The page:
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I have been toying with this idea for quite awhile now, but haven't seen any information on people doing it. I have a small website project where I need to load and modify 1 object. This object is pretty simple, and shouldn't be more than a few kb. Instead of running a DB for this small amount of data, why not just use pickle and/or shelve to save this data, and load it? I am planning on using a micro web framework like Bottle or Flask for the project.

Are there any reasons to not use this method to load the data? It will only load the pickle file at the time Apache starts up, so I don't think speed will be effected (faster than querying a db).

Thanks for any input!

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Why use pickle? Why not simple plain text? Why not Python source code for the object? Why limit yourself to pickling the object? –  S.Lott Sep 10 '10 at 2:34
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Is there any reason not to use something like SQLite? –  Nick Presta Sep 10 '10 at 2:37
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@S.Lott The object contains sub-objects, with some datetime objects in there. I could do plaintext if necessary. There is a page on the site to insert a bit of new data, so that's why it can't be in the source itself. I'm trying to keep the site simple, no DB if i don't need one. –  Shane Reustle Sep 10 '10 at 3:01
    
Please update the question with additional facts. Please make the question as complete and correct as possible. –  S.Lott Sep 10 '10 at 10:04

3 Answers 3

up vote 3 down vote accepted

There is no reason why you can't implement object persistence via the standard Python pickle or shelve modules. Just make sure your objects are cleanly and securely picklable. Scalability may become a concern if your site grows beyond your current scope, but until then your idea should work just fine. If that day comes, the next obvious step would be to consider using Python's excellent SQLite module that comes pre-packaged with recent versions of the language.

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Something like MongoDB would be an easier transition from Pickle than would SQL be. –  David M. Sep 10 '10 at 19:50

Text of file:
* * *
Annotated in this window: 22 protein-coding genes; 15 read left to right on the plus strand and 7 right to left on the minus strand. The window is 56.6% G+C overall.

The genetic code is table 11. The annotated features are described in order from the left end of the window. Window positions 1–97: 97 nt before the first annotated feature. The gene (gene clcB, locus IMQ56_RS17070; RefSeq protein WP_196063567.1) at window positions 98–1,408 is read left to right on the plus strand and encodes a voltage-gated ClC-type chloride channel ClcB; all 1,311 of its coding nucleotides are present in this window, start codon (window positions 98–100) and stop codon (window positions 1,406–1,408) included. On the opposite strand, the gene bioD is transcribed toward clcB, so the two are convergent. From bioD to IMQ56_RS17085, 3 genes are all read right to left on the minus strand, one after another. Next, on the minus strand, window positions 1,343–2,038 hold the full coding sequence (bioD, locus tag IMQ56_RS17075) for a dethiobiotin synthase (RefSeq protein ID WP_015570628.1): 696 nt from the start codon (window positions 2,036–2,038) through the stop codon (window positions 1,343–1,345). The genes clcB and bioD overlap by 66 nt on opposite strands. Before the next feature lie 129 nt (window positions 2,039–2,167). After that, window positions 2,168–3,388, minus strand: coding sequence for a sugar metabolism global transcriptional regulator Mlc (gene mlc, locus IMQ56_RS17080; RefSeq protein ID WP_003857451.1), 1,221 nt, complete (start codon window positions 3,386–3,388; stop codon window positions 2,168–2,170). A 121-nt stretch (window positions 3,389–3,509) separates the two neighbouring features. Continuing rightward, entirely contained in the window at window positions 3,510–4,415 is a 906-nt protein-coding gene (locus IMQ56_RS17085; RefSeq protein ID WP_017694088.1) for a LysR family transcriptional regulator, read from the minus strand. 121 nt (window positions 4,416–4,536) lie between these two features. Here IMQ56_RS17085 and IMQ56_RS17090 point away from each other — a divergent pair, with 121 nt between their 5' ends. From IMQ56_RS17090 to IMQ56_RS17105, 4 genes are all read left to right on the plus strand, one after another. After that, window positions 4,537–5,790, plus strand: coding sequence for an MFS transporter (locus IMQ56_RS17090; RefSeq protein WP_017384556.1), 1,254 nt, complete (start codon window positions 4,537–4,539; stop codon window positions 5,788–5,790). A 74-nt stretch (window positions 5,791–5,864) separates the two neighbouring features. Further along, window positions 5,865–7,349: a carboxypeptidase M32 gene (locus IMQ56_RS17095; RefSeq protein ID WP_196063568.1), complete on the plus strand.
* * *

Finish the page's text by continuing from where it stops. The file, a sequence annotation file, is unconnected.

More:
Yep, there's nothing wrong with getting it up and running with pickle. And who knows, maybe pickle will suffice for your problem. If not, you can always switch over to a database when it becomes a problem. Keep it simple until it demands more. –  wybiral Sep 10 '10 at 19:52
    
@David M I have worked with SQL a lot before so either wouldn't be a problem, I would just choose to use MongoDB to get more experience in NoSQL :) –  Shane Reustle Sep 10 '10 at 23:25
    
I'm not saying that SQL is hard, just that MongoDB et al are more similar to pickle. –  David M. Sep 11 '10 at 3:26
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Re SQL vs. NoSQL: there is no generic right answer to this debate. It all devolves into personal preference and religion for all but the most extreme use-cases. Best to give both a try and benefit from the broader perspectives gained only from experience. –  Kevin Jacobs Sep 11 '10 at 11:23

I wouldn't write a pickled string to a file directly. There are too many low-level details to worry about. Check out Durus, ZODB, or this post from FriendFeed about storing Python objects in MySQL.

Don't discard relational databases, though, they give you a lot of bang right out of the box (even for simple projects).

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Thanks for the links. If I'm going to use any DB, it's going to be MongoDB. I did not think about the problem of the framework running multiple python processes and not having access to the same object if something is modified. It would have to trigger some kind of flag and have each process reload the pickled file? What are some other "low-level details to worry about"? Thanks! –  Shane Reustle Sep 10 '10 at 2:50

In addition to the concurrency issues you are already aware of, you also must ensure that the file is always in a consistent state. For example, if the server crashes in the middle of writing the file, what happens then? It's a case you need to consider and implement a solution for if you go this route.

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